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Technique for Etching the Base Chromium Metallized Layer On Substrates

IP.com Disclosure Number: IPCOM000037807D
Original Publication Date: 1989-Jul-01
Included in the Prior Art Database: 2005-Jan-30
Document File: 1 page(s) / 11K

Publishing Venue

IBM

Related People

Betteridge, BL: AUTHOR [+3]

Abstract

Before a ceramic substrate can have an electrical circuit formed on its surface, the surface must be "metallized", and this has been accomplished by applying a coating of chromium-copper- chromium. However, after the electrical circuit has been formed, this coating must be removed between the electrical lines on the ceramic substrate. While the top chromium layer and the intermediate copper layer can be removed readily using sulfuric acid/thiourea etcher, this etcher will not remove the base chromium layer from the ceramic substrate.

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Technique for Etching the Base Chromium Metallized Layer On Substrates

Before a ceramic substrate can have an electrical circuit formed on its surface, the surface must be "metallized", and this has been accomplished by applying a coating of chromium-copper- chromium. However, after the electrical circuit has been formed, this coating must be removed between the electrical lines on the ceramic substrate. While the top chromium layer and the intermediate copper layer can be removed readily using sulfuric acid/thiourea etcher, this etcher will not remove the base chromium layer from the ceramic substrate.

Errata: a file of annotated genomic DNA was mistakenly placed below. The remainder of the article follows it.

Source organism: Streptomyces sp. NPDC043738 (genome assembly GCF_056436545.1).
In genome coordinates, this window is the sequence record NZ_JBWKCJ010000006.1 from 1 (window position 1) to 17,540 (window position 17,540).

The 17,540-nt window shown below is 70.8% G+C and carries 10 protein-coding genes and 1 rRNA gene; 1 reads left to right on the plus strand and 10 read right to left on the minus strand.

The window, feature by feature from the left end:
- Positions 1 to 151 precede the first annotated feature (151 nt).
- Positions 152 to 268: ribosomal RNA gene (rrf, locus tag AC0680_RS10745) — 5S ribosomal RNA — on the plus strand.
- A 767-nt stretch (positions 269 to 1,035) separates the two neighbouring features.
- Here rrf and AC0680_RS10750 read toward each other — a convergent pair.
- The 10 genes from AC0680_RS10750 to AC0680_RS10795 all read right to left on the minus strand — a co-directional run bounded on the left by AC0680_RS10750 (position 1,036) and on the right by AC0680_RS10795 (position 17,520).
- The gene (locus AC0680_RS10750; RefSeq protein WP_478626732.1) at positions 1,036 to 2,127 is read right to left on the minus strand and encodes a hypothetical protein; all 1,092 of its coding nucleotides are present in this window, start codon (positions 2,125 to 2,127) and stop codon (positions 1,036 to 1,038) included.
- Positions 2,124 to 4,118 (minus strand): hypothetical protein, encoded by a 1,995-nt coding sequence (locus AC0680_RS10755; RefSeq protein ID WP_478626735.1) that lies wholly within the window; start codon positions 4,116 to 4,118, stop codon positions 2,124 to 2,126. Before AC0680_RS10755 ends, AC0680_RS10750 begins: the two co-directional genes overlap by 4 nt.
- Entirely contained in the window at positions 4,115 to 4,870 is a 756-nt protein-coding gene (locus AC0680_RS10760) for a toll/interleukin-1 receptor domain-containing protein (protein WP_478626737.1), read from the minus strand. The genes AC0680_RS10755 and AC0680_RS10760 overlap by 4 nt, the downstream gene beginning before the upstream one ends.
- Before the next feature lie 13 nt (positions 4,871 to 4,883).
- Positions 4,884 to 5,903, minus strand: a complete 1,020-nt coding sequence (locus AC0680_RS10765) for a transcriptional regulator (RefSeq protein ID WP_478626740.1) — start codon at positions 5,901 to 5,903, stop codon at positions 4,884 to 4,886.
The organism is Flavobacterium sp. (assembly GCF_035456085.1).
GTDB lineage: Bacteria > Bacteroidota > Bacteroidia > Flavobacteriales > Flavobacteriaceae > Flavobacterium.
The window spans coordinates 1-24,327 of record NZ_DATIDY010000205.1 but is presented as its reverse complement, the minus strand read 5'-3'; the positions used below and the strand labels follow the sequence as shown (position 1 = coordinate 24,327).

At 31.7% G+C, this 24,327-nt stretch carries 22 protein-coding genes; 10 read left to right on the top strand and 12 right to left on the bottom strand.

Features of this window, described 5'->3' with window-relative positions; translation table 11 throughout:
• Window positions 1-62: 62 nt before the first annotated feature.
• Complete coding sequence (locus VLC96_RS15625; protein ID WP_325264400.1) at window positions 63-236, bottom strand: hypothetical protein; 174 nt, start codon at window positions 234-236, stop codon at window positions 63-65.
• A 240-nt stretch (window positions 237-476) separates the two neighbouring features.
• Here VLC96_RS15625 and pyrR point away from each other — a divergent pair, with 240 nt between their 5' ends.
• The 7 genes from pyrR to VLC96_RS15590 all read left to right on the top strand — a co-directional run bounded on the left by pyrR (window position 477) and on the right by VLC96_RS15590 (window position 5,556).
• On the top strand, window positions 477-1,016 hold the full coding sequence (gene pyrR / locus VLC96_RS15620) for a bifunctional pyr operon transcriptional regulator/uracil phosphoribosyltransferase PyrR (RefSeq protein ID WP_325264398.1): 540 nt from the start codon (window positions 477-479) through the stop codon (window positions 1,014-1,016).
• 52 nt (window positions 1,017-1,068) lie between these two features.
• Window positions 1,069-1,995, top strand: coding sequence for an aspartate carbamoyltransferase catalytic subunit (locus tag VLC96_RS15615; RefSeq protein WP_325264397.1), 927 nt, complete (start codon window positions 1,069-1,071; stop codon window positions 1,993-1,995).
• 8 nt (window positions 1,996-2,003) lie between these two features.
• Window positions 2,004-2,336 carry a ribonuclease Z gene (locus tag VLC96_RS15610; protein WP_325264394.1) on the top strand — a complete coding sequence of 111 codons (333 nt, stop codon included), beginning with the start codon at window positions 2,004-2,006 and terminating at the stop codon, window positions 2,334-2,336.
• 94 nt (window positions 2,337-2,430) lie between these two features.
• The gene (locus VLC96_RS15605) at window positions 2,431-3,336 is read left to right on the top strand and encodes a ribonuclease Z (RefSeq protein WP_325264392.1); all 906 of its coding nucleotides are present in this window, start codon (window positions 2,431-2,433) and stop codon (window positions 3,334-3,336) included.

On a substrate that has been metallized with chromium- copper-chromium- polyimide, it is not possible to etch the top layer of chromium due to the smoother surface topography. The present technique has been discovered to be extremely effective in etching base chromium layers on ceramics as well as smooth chromium surfaces using the sulfuric acid/thiourea etcher.

According to this technique, a chromium layer is "doped" with copper, which, it has been discovered, seems to initiate a galvanic etching of the chromium. By this technique, it is possible to etch both top and bottom chromium on both a porous and a non-porous surface.

Disclosed anonymously.

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